As we know, I am a list-lover above all other things. So having a set list of chores or things that need to get done throughout the week or month can be very helpful. It also works when my darling, loving, very helpful husband has a momentary stroke and dares say - all while looking around at the pandemonium in our home - "Sure, I'll help, but what even needs to be done???" Then I can just point to things on the list that haven't been checked off, all while counting until 10, 20, or 5,000,000 before I speak what is really on my mind. Simplemom.com has some awesome downloads that I've used as a starting point - as with many things, you may want to use this kind of list or system and then tweak your own version to what is needed for your household, life, and expectations. But she even has tools for road trip packing, goal-setting for the year, meal planning, and the one I adore the most, the Master Week Checklist. I am also thinking the Pre-Schooler Chore Chart may need to come into play soon : )
Now, before you think I'm a Tiger Mother, know that my expectations for the kids is pretty low. Maybe too low. But with C soon to turn 4 years old, I think it is more than time that she get involved with taking care of her own toys, etc. Currently her jobs are:
- Straighten bed and army of stuffed animals when getting up in the morning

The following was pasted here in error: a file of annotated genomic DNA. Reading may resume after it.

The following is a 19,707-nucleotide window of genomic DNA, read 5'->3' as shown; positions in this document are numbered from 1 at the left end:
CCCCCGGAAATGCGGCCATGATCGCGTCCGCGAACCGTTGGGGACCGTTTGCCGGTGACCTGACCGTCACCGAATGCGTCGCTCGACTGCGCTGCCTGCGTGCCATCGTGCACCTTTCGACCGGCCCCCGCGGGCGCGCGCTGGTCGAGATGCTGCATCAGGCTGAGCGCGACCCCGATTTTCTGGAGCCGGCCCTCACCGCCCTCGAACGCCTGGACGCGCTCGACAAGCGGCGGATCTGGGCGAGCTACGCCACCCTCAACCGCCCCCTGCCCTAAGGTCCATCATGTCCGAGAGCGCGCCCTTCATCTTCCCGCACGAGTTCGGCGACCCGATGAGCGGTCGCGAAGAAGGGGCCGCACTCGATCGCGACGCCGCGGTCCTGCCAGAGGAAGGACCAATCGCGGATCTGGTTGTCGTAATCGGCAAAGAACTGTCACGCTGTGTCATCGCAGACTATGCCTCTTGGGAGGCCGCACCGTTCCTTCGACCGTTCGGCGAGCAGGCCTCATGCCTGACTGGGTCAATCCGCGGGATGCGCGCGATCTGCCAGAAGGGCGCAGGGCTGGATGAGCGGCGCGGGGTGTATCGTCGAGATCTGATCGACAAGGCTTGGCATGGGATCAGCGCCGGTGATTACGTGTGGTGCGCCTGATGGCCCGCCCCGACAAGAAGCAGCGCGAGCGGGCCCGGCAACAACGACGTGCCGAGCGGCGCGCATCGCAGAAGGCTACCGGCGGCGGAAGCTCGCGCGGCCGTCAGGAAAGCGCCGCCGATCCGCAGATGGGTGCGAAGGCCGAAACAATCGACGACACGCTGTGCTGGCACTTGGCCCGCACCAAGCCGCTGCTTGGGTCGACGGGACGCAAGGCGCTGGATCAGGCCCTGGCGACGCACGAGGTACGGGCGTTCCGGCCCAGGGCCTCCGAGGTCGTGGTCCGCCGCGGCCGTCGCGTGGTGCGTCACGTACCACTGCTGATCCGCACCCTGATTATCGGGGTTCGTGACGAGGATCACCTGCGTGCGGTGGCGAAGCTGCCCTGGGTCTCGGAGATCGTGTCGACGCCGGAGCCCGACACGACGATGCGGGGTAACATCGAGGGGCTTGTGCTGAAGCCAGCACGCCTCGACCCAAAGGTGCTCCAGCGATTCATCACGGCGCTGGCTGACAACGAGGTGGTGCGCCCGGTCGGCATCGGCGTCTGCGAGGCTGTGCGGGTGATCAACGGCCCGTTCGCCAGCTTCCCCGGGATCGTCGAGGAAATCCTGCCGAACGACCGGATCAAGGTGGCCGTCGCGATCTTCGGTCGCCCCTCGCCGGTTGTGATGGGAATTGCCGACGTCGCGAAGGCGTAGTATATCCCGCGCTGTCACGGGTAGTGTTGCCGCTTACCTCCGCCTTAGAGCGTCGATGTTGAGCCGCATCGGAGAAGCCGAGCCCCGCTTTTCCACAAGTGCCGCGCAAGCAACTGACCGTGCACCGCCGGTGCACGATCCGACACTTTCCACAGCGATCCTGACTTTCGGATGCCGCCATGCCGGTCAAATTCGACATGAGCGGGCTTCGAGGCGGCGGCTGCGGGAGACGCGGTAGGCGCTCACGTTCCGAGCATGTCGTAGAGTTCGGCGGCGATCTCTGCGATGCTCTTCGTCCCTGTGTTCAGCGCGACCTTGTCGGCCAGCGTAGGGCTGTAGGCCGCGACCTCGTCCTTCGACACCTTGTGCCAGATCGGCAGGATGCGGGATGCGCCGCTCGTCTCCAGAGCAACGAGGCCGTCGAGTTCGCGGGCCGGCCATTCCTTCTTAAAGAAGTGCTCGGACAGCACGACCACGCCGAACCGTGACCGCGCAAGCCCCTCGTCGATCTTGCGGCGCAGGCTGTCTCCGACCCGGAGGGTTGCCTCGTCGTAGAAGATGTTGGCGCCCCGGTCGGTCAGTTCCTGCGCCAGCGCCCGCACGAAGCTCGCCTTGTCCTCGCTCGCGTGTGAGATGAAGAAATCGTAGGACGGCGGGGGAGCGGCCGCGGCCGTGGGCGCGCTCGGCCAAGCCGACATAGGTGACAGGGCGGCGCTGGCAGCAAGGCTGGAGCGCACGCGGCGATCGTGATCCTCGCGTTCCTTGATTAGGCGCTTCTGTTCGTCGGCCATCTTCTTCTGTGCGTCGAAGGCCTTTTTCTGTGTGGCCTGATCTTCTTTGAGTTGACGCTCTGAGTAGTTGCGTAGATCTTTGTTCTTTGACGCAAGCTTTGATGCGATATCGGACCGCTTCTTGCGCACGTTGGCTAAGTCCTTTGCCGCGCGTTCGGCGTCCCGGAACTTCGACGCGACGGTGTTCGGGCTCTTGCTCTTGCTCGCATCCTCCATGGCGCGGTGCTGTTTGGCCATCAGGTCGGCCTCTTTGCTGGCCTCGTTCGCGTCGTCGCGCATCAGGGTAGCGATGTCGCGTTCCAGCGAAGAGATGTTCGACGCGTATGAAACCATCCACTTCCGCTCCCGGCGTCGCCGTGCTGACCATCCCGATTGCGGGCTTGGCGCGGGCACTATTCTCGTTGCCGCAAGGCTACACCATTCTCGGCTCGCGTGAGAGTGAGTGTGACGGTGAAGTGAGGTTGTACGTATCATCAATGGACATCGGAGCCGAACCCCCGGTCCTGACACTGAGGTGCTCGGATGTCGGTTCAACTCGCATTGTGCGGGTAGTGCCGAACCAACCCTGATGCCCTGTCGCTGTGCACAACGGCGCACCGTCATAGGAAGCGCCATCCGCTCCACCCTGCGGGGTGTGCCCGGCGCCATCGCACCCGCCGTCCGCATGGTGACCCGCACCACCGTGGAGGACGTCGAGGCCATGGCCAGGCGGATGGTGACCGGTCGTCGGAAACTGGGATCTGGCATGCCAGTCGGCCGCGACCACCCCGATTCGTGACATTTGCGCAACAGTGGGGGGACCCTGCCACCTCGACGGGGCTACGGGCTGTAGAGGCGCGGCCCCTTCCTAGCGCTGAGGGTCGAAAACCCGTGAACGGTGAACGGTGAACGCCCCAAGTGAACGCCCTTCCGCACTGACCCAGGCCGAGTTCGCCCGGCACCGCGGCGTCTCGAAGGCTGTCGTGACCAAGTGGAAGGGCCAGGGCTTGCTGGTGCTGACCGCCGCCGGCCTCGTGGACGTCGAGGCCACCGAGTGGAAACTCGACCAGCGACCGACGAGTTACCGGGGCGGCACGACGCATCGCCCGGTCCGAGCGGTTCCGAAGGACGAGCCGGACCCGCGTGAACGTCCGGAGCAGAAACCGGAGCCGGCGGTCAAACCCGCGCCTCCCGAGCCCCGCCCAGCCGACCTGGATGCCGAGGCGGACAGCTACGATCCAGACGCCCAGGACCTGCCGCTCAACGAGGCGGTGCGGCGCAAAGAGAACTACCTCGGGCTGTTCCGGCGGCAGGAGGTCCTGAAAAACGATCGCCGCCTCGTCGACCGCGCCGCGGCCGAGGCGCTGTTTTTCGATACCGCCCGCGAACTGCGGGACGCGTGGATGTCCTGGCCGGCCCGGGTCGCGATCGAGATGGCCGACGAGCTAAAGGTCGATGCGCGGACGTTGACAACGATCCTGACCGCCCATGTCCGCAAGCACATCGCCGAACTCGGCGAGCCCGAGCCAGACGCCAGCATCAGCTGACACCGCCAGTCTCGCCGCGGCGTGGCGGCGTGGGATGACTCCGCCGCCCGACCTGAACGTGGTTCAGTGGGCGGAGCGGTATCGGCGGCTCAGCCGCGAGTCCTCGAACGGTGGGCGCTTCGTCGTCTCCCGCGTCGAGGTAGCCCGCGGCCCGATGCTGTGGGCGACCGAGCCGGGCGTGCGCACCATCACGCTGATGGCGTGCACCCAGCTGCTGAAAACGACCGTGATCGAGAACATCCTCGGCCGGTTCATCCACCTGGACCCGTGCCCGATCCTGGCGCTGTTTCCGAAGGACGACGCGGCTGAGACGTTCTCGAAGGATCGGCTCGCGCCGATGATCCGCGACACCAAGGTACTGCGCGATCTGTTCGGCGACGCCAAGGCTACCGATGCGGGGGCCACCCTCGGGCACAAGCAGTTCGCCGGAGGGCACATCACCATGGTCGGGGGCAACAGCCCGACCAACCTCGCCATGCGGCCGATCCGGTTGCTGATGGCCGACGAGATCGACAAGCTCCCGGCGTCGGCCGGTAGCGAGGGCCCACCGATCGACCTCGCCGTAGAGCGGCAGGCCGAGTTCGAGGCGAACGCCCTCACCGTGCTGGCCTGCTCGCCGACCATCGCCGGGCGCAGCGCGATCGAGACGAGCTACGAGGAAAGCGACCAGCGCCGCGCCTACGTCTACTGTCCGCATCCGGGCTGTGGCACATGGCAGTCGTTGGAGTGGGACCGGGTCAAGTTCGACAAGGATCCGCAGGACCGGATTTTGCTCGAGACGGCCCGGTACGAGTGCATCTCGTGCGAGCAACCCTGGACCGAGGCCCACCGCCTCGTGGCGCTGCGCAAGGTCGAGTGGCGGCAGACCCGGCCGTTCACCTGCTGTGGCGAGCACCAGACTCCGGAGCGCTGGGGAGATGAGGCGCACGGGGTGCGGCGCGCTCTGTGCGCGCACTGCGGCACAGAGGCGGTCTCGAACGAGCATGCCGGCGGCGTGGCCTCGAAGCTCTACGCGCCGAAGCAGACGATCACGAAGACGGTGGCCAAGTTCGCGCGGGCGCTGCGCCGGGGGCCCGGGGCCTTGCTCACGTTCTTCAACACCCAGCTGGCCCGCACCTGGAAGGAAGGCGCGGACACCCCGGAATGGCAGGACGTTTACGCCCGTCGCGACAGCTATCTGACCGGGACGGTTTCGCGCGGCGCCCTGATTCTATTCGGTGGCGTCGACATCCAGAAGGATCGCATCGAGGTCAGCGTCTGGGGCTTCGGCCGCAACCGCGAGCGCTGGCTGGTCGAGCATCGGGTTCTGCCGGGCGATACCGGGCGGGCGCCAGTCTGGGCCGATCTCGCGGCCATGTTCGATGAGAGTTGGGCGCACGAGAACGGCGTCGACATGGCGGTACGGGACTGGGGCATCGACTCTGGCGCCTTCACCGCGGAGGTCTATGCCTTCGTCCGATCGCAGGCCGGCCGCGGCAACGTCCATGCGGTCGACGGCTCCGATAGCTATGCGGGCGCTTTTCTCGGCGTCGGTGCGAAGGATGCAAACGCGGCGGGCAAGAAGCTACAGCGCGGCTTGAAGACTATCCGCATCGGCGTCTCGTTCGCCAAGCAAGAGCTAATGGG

- Put away toys before bed / when finished playing with them throughout the day
- Bring dish and cup to the kitchen after meals
- Teeth brushing and patiently standing through my flossing efforts
- Being adorable and sassy at all times
But, as she grows up, she and her brother will be expected to do more. M already has eyes on both of them to start shoveling next winter, but that might be a bit premature. They do both seem strong, though...
Here is a chore chart I've been using for myself the past weeks. It has things on it like:
- Drink 8 glasses of water
- Go to sleep before 1am!
- Take 10 minutes to yourself
- Solve world hunger
But, you can use it any way you like. It is from a new favorite website, where I recently ordered some awesome wall art. And I am thinking my new favorite wedding gifts or baby gifts might be from them and them alone from now on - totally fresh, original, personalized items from Name Your Design. Definitely check them out online and on facebook, but also check out this free download for a simple chore chart anyone can use:
The woman who is behind the awesomeness of Name Your Design is Stacy Amoo-Mensah, and she happens to be the designer of some key items that I love from my next favorite thing, which is stationery! I love handwritten notes, special announcements, and fabulous holiday cards. For the past five years I've found all that and more from Tiny Prints. So much so that having as many babies as the Duggar Family could be worth it just for the baby announcements alone...if you are having an event or milestone, they have the perfect paper for it. Easy to work with, exceptional customer service, and total quality no matter how big or small your order...check them out!: